• September 29, 2012 at 8:37 pm #

        The music industry is in love with the culture of capitalism — but not really. Just the parts that actually benefit them. Their whole argument bypasses the laws of supply and demand, which is a pretty fundamental part of our economy. The idea that you can put artificial limits on supply and then get pissy is what’s really absurd. If you could download a loaf of bread, enough to feed the entire world for pennies a day, but a coalition of bread makers was making sure we all paid a premium for it, that would be a moral issue — and a pretty damn clear one.

      • Michael
        September 30, 2012 at 6:13 pm #

        If you’re suggesting that a group of people would scheme to deliberately prevent much of the world from gaining access to bread, that would indeed be a grave moral issue. I’m not sure it’s comparable to people trying to download the latest Jonas Bros album though…

      • lol
        September 30, 2012 at 1:00 am #

        Oh come on. The whole copying vs. stealing thing is so full of holes it amazes me that anyone would use it as an excuse.

        It you take something, whether copying or taking the original, without paying, it’s stealing. Period.

        The analogy you gave doesn’t even begin to compare or make any moral sense. You can lie to yourself to justify it but don’t lie to others about it and play it off as “fact”. That’s pathetic.

  5. Sally
    May 20, 2012 at 6:46 pm #

    lmao Limewire barely had 100mill. let alone a tril

    • Justys
      May 20, 2012 at 7:34 pm #

      Limewire was a completely free company, how are they going to sue a non-profit organization?

  6. May 20, 2012 at 7:42 pm #

    $75m, huh? *lol* And I thought I was a big dreamer…

  7. smallishswede
    May 20, 2012 at 8:13 pm #

    I don’t know where they are getting their numbers from, if each of the 11,000 songs was downloaded 1,000 times, that’s 11,000,000 downloads,that means that by trying to sue for $75,000,000,000,000, they’re valuing each download at just under $7,000,000

    • May 21, 2012 at 11:57 pm #

      I noticed the same thing. Where in the bloody hell are they getting this ridiculous amount of money in charges?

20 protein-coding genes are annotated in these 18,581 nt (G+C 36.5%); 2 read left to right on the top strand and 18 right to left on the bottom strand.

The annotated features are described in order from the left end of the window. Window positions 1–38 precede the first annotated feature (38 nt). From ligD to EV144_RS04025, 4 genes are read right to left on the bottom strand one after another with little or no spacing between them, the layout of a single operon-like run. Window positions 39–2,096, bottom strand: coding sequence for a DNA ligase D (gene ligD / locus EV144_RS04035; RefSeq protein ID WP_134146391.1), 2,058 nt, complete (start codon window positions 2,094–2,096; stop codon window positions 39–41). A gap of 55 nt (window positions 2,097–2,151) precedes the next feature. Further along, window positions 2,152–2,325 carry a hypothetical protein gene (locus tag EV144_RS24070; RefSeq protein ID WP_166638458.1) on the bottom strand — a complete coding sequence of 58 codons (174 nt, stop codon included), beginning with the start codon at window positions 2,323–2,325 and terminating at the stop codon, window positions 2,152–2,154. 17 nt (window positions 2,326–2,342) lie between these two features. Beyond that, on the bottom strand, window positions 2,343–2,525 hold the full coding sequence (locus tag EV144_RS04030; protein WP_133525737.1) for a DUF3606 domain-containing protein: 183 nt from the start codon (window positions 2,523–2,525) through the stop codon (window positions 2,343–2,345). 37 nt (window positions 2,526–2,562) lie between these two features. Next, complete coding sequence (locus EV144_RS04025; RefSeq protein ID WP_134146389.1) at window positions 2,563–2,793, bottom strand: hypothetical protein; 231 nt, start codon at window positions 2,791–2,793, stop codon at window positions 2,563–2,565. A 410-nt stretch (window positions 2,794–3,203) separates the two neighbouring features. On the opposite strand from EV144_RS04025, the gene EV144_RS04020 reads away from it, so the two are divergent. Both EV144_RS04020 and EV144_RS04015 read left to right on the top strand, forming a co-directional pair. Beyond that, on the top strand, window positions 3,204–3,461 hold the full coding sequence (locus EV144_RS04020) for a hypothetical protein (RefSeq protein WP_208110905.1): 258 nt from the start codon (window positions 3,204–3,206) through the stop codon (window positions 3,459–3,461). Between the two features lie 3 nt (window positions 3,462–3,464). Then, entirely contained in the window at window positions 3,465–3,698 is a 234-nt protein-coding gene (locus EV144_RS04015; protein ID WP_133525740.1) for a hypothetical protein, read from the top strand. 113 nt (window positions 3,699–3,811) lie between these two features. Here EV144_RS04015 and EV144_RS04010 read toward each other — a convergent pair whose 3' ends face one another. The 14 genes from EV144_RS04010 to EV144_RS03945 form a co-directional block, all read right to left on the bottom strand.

• May 22, 2012 at 8:13 pm #

        its more likely that each song was downloaded 1 million times which makes there valuation stand at 1.46

      • Kyle
        June 17, 2012 at 10:08 am #

        its not the price of the song you are getting but the price of the infringement that LW made with those thousands of songs thousands of times.

  8. eeZi
    May 21, 2012 at 12:04 am #

    Bullshit! Music industry is just trying to milk more money out of us. Music is good, but does it save lives? No, hospitals do. But the music industry gets far money than the health sector. What more do they want!

    • Hunter Greer
      June 17, 2012 at 12:08 am #

      That’s not true at all. Pharmaceuticals is the third most profit producing industry in the world. The entertainment industry isn’t even in the top 10.

    • lauren
      June 17, 2012 at 3:23 am #

      I agree.

    • Kyle
      June 17, 2012 at 10:11 am #

      Oh! I forgot, please tell me more about how LimeWire is saving lives.
      Also, the music industry isn’t there because they think music needs to be released. No, they are there to make money. It’s this thing called a job that helps support a family. You can’t give out jobs if your money is being stolen by LimeWire.

    • Michael
      June 19, 2012 at 3:54 pm #

      - “Bullshit! Music industry is just trying to milk more money out of us.”

      Cry me a river. If you’re content to go through life dreaming up notions and conspiracies about how the big bad industry machine is constantly trying to rob your innocent, unsuspecting self, then very well – that’s you’re choice. A quick question for you though: how much money has the music industry “milked” out of you, personally, this year? Are they on shady street corners picking your pockets? No. Are they loan sharks selling you products designed to bankrupt you? No. Are they a form of Government to whom you’re paying tax? No. Are you forced to use their products? No. Could you actually map out for me the structure of a typical record label, and show me the actual human beings who work there (trying to earn a living), and point out to me what those human beings have done wrong to milk you personally of your money? My guess: no.